Cost comparison

The RSLL scenario presents the lowest average price difference for the consumer between LNG and diesel, which means that, in this case, the delivery process of LNG is more expensive, as influenced by the scale factor and greater operating costs. The RSCL scenario offers the lowest gas price for the consumer, that is, 12 dollars per MMBTU (million British thermal units), whereas diesel, in this same scenario, would cost 22.01 dollars per MMBTU. The difference in price between LNG and diesel, in this scenario, is also the largest: 10.01 dollars per MMBTU.

Pedro Gerber Machado, Study Co-Author and Scientist, Institute of Energy and Environment, University of São Paulo

But, the RSLL scenario was planned for within the context of a shorter corridor, where the investment would be US$ 243.40 per meter. The SSHL scenario, in contrast, has the lowest investment per meter of the four scenarios (US$ 122.10 per meter).

Emissions avoided

Machado states that to measure the GHG and pollutant emissions, only the two macro-scenarios were considered: SS and RS. “When using LNG, the GHG emissions are different from diesel oil emissions due to CH4 and N2O, which are greenhouse gases with potential for global warming. If the fuel used is diesel, CO2 is responsible for 99% of the emissions of CO2-eq, and if the fuel used is LNG, it represents 82% of the CO2-eq emissions, while CH4 is responsible for 10% and N2O for 8%,” he explains.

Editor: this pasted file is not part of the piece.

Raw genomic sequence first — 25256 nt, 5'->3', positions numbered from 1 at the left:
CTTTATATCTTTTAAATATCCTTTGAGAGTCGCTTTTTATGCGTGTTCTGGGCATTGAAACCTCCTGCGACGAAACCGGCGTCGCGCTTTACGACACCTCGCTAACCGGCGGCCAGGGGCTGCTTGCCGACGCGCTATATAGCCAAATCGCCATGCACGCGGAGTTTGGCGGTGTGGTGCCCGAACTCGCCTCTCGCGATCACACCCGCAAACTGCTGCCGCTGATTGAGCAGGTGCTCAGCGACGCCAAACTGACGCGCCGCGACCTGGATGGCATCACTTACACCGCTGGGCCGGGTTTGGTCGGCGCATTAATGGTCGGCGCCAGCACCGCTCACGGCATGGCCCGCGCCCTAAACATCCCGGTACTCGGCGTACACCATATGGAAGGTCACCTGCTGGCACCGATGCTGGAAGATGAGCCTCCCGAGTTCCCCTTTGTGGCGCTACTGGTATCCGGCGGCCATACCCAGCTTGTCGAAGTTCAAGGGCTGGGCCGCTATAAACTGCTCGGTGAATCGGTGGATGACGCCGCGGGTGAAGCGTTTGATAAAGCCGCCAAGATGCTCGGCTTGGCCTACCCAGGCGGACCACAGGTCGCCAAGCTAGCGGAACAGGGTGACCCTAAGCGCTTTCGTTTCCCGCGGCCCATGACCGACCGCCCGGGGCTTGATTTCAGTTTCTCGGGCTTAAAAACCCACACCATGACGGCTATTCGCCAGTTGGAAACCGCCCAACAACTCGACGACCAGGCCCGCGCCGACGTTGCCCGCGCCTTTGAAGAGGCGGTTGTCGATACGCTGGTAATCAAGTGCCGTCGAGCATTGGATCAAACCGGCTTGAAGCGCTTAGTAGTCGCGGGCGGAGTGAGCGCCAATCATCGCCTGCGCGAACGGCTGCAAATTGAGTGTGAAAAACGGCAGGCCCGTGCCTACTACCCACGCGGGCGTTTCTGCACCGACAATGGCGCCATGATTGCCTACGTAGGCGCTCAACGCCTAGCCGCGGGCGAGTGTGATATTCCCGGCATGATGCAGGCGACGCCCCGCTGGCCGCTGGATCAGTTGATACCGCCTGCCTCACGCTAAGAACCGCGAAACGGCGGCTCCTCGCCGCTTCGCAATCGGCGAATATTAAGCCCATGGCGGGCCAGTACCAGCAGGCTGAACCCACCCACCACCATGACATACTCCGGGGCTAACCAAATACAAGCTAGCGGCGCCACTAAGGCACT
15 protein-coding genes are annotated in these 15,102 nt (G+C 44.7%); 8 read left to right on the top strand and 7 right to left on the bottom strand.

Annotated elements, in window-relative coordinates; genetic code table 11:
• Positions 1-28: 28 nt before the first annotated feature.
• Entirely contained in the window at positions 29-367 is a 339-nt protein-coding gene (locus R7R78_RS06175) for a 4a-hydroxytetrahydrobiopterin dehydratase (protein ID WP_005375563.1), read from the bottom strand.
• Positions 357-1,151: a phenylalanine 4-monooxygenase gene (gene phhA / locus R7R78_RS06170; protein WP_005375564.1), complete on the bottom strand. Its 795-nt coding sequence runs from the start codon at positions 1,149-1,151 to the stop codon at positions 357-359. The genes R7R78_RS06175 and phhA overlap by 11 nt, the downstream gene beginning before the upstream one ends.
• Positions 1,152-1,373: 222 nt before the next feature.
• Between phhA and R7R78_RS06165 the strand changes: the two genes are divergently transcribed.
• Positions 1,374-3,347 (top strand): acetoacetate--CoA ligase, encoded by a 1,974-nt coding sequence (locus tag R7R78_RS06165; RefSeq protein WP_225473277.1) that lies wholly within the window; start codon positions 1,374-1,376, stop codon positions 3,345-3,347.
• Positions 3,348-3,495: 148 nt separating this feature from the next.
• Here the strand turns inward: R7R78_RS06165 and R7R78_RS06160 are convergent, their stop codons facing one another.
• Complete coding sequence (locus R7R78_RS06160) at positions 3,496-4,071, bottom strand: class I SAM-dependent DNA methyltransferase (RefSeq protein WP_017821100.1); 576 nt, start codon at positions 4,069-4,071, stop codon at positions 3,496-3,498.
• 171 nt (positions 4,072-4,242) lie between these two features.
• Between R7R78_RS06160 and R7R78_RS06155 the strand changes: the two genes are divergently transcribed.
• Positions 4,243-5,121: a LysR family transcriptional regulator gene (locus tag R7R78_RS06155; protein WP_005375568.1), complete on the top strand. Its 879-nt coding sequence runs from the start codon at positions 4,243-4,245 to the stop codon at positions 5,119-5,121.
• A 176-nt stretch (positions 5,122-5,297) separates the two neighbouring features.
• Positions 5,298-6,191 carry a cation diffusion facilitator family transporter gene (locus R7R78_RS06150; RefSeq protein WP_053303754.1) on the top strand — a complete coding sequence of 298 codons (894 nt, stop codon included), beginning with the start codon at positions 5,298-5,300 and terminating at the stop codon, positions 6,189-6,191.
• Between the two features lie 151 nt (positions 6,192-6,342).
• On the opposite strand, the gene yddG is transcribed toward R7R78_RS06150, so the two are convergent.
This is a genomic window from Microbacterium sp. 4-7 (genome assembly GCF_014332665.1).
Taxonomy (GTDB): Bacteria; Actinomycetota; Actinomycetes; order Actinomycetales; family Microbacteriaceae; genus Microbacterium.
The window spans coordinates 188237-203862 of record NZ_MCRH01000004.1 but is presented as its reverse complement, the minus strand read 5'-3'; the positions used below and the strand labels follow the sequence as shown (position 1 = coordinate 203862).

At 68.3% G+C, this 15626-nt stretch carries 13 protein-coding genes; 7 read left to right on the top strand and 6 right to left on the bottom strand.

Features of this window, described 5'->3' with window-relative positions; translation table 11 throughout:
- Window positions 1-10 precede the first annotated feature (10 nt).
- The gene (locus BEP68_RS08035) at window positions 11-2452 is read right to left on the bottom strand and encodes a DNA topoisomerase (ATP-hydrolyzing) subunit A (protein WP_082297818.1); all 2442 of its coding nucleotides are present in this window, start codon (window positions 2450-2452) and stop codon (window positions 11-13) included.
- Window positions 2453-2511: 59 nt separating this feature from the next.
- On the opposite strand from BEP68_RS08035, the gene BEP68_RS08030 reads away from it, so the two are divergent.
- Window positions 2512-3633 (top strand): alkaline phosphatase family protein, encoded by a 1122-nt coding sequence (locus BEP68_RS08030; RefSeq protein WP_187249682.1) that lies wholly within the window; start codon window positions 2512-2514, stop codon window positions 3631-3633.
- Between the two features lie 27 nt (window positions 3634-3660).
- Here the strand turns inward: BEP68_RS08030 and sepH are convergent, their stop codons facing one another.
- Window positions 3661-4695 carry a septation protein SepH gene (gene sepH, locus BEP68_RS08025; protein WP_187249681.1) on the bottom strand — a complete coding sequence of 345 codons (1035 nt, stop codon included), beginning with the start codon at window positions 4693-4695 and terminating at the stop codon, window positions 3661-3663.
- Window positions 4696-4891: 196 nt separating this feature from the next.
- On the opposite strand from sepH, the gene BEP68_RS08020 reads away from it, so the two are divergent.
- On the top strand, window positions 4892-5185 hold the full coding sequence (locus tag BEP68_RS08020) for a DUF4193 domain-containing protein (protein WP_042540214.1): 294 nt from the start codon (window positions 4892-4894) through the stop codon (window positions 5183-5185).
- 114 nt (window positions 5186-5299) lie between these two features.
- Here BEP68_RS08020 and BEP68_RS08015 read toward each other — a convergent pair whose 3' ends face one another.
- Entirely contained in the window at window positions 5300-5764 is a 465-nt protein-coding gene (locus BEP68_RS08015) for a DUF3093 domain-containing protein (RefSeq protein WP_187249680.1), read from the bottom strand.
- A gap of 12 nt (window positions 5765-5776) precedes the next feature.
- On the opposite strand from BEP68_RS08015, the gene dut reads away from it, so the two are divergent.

Concerning the GHG emissions produced by the logistics of shipping LNG, the worst-case scenario refers to the SSCL and agrees to 1% of the total CO2-eq discharged with the use of trucks. In the SCHL, the logistics signify 0.34% of the emissions, and in the RSCL, the logistics match 0.28% of the emissions.

With regards to pollutants, in the RS scenario, 119,129 tons of emissions from particulate matter (PM) would be prevented: 7.3 million tons of NOx and 209,230 tons of hydrocarbon (HC). In the SS scenario, the advantages are even greater, with decreases of 163,000 tons of MP, 10 million tons of NOx, and 286,000 tons of HC.

When one compares the burning of diesel oil and natural gas, the decrease of 5.2% in GHG emissions, which was seen in the State Scenario, might not be so significant, but there are substantial reductions in local pollutants – NOx, PM, and HC saw reductions of 75%, 88%, and 100%, respectively.

However, irrespective of the economic and environmental benefits presented, LNG still faces regulatory hurdles to its common use in the transportation industry.

It is not regulated to be used as a fuel for vehicles in Brazil. Most of the LNG used here is compressed natural gas (CNG).

Dominique Mouette, Professor, School of Arts, Sciences, and Humanities, University of São Paulo

The research paper can be found in the journal Science of Total Environment, entitled “Costs and emissions assessment of a Blue Corridor in a Brazilian reality: The use of liquefied natural gas in transportation,” by Dominique Mouette Denis Fraga, Drielli Peyerl, Pedro Gerber Machado, Raquel Rocha Borges, Thiago Luis Felipe Brito, Lena Ayano Shimomaebara, and Edmilson Moutinho dos Santos.